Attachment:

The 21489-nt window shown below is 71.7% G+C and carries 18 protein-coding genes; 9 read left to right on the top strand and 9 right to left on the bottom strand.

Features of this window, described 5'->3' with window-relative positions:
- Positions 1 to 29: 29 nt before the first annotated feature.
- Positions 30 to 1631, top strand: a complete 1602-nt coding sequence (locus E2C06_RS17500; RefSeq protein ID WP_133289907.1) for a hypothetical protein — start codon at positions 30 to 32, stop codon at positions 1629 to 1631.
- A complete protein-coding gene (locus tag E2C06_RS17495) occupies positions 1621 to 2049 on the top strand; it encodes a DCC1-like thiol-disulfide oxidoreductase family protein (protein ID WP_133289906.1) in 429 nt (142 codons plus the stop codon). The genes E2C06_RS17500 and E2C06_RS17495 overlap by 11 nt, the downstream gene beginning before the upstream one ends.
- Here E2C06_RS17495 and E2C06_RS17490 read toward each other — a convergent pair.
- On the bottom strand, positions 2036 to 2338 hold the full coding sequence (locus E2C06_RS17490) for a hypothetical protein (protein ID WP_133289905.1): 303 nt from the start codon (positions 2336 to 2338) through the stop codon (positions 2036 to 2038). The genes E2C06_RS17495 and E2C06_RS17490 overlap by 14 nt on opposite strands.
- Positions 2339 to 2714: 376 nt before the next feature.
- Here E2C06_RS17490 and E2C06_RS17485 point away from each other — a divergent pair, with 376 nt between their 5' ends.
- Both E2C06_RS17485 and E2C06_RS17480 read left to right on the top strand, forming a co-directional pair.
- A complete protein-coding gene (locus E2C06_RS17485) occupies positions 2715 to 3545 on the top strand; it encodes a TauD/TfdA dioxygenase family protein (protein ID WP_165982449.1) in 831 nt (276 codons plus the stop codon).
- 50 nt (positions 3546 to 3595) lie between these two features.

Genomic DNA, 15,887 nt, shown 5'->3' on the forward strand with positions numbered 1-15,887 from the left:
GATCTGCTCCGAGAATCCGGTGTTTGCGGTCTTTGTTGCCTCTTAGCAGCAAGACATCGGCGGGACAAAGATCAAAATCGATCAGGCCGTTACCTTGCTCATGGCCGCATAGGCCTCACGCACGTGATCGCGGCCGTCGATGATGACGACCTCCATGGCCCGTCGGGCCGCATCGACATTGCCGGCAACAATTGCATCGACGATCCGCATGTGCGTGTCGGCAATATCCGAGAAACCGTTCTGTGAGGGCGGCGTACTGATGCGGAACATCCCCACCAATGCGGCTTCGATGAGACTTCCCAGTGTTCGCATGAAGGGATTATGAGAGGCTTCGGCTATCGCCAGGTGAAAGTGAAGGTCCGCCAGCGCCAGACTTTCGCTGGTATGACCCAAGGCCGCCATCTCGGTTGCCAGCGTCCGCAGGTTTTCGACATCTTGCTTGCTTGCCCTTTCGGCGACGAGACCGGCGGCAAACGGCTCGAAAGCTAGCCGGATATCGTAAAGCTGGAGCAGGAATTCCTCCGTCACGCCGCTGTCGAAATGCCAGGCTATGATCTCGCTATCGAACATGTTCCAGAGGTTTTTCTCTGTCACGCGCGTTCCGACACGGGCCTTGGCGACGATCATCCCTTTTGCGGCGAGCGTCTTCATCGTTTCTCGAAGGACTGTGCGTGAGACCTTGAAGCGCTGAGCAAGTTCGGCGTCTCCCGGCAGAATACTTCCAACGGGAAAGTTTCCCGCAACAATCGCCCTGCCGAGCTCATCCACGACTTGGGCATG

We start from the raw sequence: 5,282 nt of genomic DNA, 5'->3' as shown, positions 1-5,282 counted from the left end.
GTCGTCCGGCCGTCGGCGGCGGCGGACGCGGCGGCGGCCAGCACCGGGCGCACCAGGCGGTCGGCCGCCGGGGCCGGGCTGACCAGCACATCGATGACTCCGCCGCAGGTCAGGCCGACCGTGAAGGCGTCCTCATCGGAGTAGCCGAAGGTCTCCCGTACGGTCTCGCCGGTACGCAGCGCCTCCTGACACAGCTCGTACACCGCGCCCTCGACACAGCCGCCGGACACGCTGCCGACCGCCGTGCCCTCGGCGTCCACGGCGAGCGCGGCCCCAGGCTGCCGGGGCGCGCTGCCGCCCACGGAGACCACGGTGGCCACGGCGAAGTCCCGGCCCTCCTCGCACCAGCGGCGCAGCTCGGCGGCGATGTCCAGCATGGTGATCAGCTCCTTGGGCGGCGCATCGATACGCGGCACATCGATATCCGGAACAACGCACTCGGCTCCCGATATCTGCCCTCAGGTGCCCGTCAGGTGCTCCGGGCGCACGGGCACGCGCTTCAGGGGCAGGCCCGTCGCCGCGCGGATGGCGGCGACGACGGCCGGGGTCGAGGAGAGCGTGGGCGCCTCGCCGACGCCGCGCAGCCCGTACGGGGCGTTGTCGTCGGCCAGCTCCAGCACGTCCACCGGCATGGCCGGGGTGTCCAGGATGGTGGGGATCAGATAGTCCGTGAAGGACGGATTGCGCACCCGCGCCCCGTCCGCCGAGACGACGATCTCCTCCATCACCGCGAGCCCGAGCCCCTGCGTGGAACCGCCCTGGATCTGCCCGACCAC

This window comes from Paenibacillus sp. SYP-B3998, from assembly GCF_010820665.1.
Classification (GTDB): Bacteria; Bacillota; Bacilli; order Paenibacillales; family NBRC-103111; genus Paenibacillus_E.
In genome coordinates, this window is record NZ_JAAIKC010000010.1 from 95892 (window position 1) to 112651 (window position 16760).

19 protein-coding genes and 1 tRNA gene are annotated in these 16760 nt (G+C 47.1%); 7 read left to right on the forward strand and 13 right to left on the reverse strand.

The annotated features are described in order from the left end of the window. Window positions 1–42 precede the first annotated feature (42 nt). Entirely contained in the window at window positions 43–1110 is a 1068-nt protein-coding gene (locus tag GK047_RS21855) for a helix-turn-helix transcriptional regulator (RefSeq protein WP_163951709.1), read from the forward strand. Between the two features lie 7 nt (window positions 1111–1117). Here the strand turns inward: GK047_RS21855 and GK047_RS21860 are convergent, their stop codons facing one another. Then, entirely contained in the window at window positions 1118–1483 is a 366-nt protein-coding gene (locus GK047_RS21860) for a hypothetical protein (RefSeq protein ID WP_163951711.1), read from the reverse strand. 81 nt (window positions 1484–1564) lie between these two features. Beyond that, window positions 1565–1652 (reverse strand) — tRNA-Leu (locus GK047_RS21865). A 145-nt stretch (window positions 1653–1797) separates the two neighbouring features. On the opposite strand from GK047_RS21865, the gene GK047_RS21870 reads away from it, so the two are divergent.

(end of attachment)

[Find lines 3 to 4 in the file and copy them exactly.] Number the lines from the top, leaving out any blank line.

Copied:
- Positions 1 to 29: 29 nt before the first annotated feature.
- Positions 30 to 1631, top strand: a complete 1602-nt coding sequence (locus E2C06_RS17500; RefSeq protein ID WP_133289907.1) for a hypothetical protein — start codon at positions 30 to 32, stop codon at positions 1629 to 1631.